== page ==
Everybody loves social media. Why not give every opportunity for every person on the entire planet every option to like your stuff on every social media platform ever, right? Wrong.
It is understandable why instinct tells us to create a lot of social media profiles. Some people like Facebook. Some people like Twitter. Some people like Pinterest.
Does your site have all of these buttons, or something similar?
Just sign your company up on all of the wonderful social sites and you should be good, right? Not so much. Unless you’re actively using the social media channel of which you’re considering adding a profile link to, the excessive button count can often do more harm than good.
The same goes for social sharing buttons. Do you install every social media widget known to man on your blog?
But wait! There’s more.
Does anyone really use MySpace anymore? Do you even know what that (Reddit) alien looking button is for? A Twitter button on there twice, eh? Pinterest’s pin button twice too?!
Are any of these buttons even doing anything for you?
We see that there’s 0 Facebook Likes, 0 Tweets, and 0 G+ shares.
Stop the madness.
How do you decide which social media outlets to make the most of? People that enjoy Flickr enjoy pictures. They enjoy variety. If a customer uses Flickr and clicks on your Flicker and there’s only 6 pics, and nothing new in a long time, it looks like there’s dust and cobwebs. Visitors that enjoy twitter enjoy seeing tweets. They want the constant stream of information. Do you have tweets?
What should you do?
Reducing the number of social profile buttons and links to only those you actively use adds more emphasis to them. The more icons you have stuffed on your page in a block than the more it makes people shy away from looking at it. Why? Because there’s too much to look at. The brain says, “Overload. Abort. Abort.” When was the last time you went to a website, stumbled across a really long chunk of text and said, “Man. Those 20 paragraphs sure look enjoyable to read. I’ll do it right now.” Never. However, we bet just today you were on a website and skimmed over the content. Your eyes scanned across the pages and picked up the quick, useful pieces of information. This is how your social media profile icon links should be. Show visitors your best. Give them only the ones you use, that have content, that have good pics (or Pinterest pins). Look good at managing 2 or 3 social profiles. Not horrible at managing 10. Don’t be a Jack of all trades, master of none.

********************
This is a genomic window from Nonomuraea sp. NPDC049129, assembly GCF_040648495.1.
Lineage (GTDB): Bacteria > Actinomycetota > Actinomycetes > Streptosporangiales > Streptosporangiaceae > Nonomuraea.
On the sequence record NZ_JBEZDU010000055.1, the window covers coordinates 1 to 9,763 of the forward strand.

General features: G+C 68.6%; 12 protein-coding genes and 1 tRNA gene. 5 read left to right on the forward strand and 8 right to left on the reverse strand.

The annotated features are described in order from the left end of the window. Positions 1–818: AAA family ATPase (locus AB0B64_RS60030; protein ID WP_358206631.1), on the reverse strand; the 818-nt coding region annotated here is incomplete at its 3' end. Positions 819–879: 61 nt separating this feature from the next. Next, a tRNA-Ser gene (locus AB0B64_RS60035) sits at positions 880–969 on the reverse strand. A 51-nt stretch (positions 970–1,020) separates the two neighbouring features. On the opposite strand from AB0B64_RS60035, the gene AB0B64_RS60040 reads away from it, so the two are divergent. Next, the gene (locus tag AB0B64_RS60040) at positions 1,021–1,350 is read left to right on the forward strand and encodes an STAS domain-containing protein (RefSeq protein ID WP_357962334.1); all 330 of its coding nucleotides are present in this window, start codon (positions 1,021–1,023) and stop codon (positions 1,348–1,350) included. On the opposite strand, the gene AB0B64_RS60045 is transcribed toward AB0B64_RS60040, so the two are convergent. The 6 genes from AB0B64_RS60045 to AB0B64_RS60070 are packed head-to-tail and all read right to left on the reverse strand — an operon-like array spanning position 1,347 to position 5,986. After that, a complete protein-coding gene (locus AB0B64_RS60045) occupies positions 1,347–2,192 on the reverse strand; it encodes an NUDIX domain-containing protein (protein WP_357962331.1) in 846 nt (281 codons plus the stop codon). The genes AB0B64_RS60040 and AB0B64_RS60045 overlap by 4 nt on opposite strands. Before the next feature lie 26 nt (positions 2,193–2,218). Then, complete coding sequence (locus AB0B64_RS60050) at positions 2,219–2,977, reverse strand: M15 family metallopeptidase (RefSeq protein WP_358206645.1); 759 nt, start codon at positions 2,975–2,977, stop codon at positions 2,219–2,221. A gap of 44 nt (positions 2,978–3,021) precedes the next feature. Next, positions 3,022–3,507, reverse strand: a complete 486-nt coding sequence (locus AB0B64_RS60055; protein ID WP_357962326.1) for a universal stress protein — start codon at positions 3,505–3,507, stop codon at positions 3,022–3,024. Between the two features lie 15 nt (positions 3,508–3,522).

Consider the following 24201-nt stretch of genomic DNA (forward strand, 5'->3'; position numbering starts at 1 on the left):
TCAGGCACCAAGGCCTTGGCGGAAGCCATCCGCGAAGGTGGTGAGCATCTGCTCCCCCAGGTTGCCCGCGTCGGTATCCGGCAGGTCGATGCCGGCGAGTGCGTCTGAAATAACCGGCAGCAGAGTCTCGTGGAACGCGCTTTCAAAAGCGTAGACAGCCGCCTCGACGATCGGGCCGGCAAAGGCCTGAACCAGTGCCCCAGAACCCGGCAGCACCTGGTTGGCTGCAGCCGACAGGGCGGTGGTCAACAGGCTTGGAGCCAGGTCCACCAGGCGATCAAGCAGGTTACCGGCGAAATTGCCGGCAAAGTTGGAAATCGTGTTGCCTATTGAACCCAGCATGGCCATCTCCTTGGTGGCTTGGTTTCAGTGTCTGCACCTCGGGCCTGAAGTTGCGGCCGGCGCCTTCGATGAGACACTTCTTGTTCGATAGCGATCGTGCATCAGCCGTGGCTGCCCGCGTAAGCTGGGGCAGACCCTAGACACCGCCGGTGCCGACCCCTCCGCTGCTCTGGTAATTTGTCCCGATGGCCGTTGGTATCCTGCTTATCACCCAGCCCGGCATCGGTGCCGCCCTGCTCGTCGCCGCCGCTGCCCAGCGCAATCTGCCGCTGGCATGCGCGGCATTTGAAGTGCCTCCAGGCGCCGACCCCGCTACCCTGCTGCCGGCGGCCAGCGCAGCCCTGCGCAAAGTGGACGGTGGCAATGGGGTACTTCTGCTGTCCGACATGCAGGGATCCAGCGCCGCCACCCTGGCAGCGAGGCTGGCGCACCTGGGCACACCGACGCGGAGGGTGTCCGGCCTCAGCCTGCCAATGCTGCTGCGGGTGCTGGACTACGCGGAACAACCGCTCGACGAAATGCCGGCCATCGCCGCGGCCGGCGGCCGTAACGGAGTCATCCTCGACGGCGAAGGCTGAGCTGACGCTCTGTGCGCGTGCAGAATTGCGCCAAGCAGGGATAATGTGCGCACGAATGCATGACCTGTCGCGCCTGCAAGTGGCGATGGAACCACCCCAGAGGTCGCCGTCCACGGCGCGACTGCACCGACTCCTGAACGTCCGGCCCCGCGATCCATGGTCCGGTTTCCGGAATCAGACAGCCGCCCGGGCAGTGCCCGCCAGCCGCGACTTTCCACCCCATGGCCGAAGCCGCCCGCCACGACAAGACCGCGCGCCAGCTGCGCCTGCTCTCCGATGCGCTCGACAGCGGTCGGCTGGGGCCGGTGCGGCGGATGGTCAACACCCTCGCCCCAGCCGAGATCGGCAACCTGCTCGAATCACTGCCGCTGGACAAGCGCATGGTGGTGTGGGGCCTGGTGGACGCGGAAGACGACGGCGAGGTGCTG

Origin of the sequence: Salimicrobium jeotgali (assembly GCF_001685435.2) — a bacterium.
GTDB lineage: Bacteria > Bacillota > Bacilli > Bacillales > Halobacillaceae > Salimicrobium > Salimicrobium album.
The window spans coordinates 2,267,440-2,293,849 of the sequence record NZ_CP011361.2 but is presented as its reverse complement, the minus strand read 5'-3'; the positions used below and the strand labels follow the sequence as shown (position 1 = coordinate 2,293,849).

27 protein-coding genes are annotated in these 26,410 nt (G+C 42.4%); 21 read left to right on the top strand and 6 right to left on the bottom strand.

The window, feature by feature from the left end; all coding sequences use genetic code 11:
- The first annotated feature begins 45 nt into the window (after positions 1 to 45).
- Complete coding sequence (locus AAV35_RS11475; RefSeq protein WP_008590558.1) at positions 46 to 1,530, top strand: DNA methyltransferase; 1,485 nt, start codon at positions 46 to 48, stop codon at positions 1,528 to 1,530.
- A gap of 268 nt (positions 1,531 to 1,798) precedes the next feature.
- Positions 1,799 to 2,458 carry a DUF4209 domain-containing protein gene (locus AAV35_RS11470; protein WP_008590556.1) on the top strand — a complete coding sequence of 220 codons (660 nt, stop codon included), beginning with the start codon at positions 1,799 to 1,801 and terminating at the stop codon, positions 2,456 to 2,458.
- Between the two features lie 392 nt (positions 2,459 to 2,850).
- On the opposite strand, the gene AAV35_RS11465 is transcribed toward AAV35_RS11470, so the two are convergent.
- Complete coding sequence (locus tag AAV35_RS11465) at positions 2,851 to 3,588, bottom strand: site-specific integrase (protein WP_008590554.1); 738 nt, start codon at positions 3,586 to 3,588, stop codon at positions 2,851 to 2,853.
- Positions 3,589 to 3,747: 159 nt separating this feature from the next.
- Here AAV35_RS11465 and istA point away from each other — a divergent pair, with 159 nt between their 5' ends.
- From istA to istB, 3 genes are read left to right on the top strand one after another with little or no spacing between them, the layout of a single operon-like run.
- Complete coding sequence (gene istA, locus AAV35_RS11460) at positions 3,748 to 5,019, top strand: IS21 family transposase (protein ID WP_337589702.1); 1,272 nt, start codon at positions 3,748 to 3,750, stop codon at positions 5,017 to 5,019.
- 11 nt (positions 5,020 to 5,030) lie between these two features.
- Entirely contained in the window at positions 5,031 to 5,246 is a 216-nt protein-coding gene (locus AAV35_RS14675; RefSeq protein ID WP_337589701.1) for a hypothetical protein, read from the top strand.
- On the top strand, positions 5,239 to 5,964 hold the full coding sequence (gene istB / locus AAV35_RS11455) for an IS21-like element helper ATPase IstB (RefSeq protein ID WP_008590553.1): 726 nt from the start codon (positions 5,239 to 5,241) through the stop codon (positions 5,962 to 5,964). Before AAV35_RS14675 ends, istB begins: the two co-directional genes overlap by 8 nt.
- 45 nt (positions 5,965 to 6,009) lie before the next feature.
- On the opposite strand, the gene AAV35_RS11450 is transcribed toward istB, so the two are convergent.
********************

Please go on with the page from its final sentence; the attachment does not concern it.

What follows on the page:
How to fix the problem.
Most companies can get away with looking great at managing just 2 or 3 social accounts. The most common scenario is usually 3 of the following 4:
Now, how much cleaner does the few icons below look when compared to the many above?
Whatever social outlets you choose, share things about your industry and not just your brand. Share information and pictures about things that educate people. Avoid selling, selling, selling.
If you look at SEO National’s twitter you will see that we talk more about search engine optimization software, search engine news, and internet marketing in general than we pitch anything related to SEO National itself. Same with Pinterest. (Yes, SEO National has a Pinterest.) This social media outlet is great for sharing information through visual methods. If you look at any of our Pinterest boards you’ll rarely see us pitch our services. Instead, we educate.
Obviously, share your brand too. However, use around a 1:5 ratio. Only pitch your product or service after sharing around 5 updates that do not sell your goods. Share industry news. It helps improve your perceived knowledge in your field. For your industry, help people find cool images and infographics about what your industry does. Then, down the road, when people need a product or service in your field they will remember you because of how much they learned from you.